Movie Reviews by Edwin Jahiel


Directed by Hugh Wilson. Written by Robert Harling fromthe novel by Olivia Goldsmith. Photography, Donald Thorin. Editing, John Bloom. Production design, Peter Larkin. Music Marc Shaiman. Producer, Scott Rudin. Cast: Bette Midler (Brenda), Goldie Hawn (Elise), Diane Keaton (Annie), Dan Hedaya (Morty), Stockard Channing (Cynthia), James Naughton (Gil), Heather Locklear (Gil's new wife), Sarah Jessica Parker (Shelly), Stephen Collins (Aaron), Marcia Gay Harden (Dr. Leslie Rosen), Maggie Smith (Gunilla), Victor Garber (Bill Atchison), Elizabeth Berkley (Phoebe LaVelle), Bronson Pinchot (Duarto Feliz), Jennifer Dundas (Chris). A Paramount release. 105 minutes. Rated PG.
There are three opening moves to this movie. The comic-book design of the opening credits; in her palatial penthouse, Cynthia who jumps to her death from the balcony; a flashback to four young women, close friends who are happily graduating from Middlebury College in 1969.

Cynthia's tiny sequence is the only serious one and arguably the best in a movie botched by its comic-book treatment of a major subject.

In the first of a string of improbabilities, the Middlebury graduates, while so close to each other, have not met in ages, even though they all lived in New York City. It takes Cynthia's funeral services to reunite the surviving three , Keaton, Midler and Hawn. They are now 45 or 46. If you believe their official birthdates, the three actresses are nearing 51.

In another forced ploy (it's in the book) all of them were abandoned by their husbands for younger chicks. This is what had happened to Cynthia too. In additional inventions, all three women had helped their husbands attain wealth and status; all three men are creeps; all their new patooties are flawed. Sarah Jessica Parker is a dumb ,vulgar, uncultured bimbo ; Elizabeth Berkley ("Showgirls") is a naive aspiring actress, who much later turns out to be only 16 ; Marcia Gay Harden, is a shrink who breaks ethics monstrously as, in another outlandish arrangement, she is both Keaton's therapist and the lover of Keaton's husband.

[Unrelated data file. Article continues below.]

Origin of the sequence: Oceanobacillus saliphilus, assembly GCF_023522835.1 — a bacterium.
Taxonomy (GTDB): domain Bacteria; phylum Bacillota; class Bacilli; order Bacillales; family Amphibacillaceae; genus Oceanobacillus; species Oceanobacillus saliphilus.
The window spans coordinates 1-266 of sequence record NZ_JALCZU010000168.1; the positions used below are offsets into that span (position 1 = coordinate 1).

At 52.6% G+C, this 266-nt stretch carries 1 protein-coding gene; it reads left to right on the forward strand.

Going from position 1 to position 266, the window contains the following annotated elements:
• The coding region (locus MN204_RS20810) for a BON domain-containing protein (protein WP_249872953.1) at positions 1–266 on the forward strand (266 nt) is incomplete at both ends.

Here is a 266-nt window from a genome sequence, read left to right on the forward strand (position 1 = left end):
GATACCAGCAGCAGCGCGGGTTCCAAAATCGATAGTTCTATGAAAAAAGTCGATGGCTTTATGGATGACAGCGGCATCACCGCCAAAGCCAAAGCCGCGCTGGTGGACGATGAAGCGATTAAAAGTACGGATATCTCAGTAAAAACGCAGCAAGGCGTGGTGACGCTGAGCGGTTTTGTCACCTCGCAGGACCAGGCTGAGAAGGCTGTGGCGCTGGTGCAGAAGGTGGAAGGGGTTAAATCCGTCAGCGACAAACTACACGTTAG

Keaton is in a trial separation. She hopes matters will improve after her husband has unexpected sex with her . . . and then announces that he wants a divorce. Hawn's ex has the cheek to ask her for alimony.

To this coarse, too-much-is-too-much mess are added, for no really valid reason, Midler's son and his Bar Mitzvah, and Keaton's daughter who proudly announces that she is lesbian. Neither embellishment helps the Jewish or the gay causes.

The ladies are seething. When each receives a letter from the grave (Cynthia's),the trio decide to exact revenge. In ways too unlikely to analyze, they succeed.

The actresses do what they can with their parts, but none of them is likable in a movie where nobody is. With the minor exceptions of friends recruited to help the wives: Maggie Smith as a sly "grande dame" and Bronson Pinchot, "one of the nine worst decorators in Manhattan" who also lends a hand. With the exception of tongue-in-cheek Smith, the acting ranges from broad to very broad, the latter fitting best Pinchot and Sarah Jessica Parker. There is not even token dimensionality to the three husbands, with Victor Garber (as Hawn's ex) being icomprehensively passive.

The film's subject is no joke but is treated as such yet there are few successful one-liners or gags --save for a funny scam sequence at Christie's auction house. While conceived as a farce, the film is not handled as a farce. Sluggish, dull, doing nothing for feminism, it limits it would-be message by limiting its arena to a moneyed milieu. In the wrap-up the ladies use their new wealth to open (in an artificial attempt to flatter female audiences) a women's crisis center. They throw a high society party which is like the opening of a ritzy restaurant or a fashion show. There's a dumb, cop-out reconciliation of one couple. The last scene has the three women doing an embarrassingly silly musical comedy song and dance number.

Director Hugh Wilson has made "Police Academy," (hmm), "Rustler's Rhapsody" (ugh), "Burglar" (ugh), "Guarding Tess" (good). Scripter Robert Harling wrote "Steel Magnolias" from his play, co-wrote the funny "Soapdish" and was one 7 writers on "Sister Act. "

If you want to see a delightful film about three women who revolt against male oppression, try the 1980 "9 to 5."

Copyright © Edwin Jahiel

Movie Reviews by Edwin Jahiel